• Go over corrected proofs. This was extremely straightforward and took just a couple of hours. I went to every error that I had found in the original proofs and in the art proofs (luckily I had a list). I found three errors, one of which was mine. Return.

As it turns out, I am still not done, having just received an email to expect to receive the typeset index tomorrow….. serious eye-roll. 

The most difficult task of all was checking the copy-edits. It is just really difficult to read text that you are way too familiar with and look at it with fresh eyes. I would find myself going into zone-out mode and wonder how long I had been blithely reading without attention. Then I would quit for a spell until I could re-engage anew.

The most odious task was indeed the index. It totally did not help when everyone asked me why I didn’t use a computer program or have someone else do it. Control freak much? But I found a way to get through the index, which was to play Handel, really, really loudly. And not just Handel but three pieces in particular. In descending preference, the pieces were:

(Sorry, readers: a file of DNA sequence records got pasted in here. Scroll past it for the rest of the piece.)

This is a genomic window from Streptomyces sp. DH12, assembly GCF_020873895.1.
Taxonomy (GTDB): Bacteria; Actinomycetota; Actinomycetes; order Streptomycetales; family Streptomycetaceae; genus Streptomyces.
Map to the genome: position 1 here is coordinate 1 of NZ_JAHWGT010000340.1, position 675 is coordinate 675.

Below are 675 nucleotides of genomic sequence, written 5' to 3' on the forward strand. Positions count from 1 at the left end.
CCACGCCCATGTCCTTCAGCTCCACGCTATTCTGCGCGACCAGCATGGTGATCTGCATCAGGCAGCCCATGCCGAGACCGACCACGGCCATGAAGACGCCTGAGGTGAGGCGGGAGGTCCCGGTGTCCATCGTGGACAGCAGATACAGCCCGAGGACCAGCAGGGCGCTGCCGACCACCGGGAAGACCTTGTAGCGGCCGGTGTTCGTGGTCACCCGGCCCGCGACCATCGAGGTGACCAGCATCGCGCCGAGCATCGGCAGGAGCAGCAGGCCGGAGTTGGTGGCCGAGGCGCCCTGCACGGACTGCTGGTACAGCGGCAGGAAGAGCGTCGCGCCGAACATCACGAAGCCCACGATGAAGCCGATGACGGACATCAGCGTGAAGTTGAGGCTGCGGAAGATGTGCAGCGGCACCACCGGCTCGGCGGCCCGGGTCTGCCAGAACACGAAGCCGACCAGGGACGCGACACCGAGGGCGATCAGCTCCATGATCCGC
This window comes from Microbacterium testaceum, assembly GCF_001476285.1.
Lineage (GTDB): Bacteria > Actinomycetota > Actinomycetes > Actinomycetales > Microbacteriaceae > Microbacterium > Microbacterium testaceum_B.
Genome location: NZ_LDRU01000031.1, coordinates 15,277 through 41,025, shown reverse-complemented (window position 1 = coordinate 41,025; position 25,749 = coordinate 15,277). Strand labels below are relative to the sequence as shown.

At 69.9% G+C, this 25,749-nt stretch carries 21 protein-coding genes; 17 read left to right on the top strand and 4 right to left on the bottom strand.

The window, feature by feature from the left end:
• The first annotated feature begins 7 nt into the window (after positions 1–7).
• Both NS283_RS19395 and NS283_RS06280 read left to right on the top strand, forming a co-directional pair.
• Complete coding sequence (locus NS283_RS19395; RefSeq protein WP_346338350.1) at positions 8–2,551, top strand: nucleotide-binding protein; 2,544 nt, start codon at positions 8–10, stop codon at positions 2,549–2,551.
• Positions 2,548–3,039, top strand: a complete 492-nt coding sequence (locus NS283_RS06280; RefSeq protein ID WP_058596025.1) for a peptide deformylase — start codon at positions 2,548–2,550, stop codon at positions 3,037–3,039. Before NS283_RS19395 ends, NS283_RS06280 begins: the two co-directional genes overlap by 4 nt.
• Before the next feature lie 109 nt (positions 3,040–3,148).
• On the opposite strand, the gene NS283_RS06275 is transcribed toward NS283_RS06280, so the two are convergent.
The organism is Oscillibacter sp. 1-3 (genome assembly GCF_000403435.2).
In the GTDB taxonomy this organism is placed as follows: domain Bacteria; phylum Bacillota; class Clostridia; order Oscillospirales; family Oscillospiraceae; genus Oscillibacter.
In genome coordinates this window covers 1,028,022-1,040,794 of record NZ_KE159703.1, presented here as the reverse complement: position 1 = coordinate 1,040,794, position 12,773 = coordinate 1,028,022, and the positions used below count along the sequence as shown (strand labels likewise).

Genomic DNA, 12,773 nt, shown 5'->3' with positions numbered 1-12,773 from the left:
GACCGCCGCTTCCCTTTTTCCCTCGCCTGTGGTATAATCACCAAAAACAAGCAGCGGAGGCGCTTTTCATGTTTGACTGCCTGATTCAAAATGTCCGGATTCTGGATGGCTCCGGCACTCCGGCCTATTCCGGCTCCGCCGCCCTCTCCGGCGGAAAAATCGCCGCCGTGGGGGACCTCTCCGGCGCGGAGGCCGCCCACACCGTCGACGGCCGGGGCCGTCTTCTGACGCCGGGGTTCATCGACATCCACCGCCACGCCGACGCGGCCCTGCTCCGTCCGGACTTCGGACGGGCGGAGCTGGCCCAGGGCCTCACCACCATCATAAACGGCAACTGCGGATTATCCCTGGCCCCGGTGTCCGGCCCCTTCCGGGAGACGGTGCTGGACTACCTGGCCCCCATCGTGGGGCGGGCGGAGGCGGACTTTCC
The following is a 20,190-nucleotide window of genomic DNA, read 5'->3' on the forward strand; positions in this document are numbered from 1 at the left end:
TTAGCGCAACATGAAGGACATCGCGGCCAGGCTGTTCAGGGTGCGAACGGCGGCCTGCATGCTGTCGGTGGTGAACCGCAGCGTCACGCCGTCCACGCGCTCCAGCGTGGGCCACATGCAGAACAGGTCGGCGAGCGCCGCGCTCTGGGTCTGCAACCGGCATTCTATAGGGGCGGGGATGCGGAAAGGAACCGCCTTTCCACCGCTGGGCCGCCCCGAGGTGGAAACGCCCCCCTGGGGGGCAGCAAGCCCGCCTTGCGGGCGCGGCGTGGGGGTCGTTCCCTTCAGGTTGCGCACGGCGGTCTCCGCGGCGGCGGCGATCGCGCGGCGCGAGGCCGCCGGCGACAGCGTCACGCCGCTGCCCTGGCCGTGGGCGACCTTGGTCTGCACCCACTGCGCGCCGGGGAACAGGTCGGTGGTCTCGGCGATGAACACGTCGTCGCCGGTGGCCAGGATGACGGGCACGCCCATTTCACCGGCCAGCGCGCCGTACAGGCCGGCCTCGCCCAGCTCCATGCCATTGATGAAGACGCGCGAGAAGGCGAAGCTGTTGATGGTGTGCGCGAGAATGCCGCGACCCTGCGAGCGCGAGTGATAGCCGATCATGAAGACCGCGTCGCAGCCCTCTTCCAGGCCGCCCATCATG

• Zadok the Priest – this is really the best version ever – I listened to them all. My favorite by far, by far. Only down side to this piece, whichever version, is that it’s short (and I am too computer illiterate to know how to put a youtube video on continual repeat)
  • Royal Fireworks  – close second to Zadok. Long enough that it ended up being the music I played for the most time.
  • Water Music – late comer. Nice and long but not quite dramatic enough for the tedium of indexing.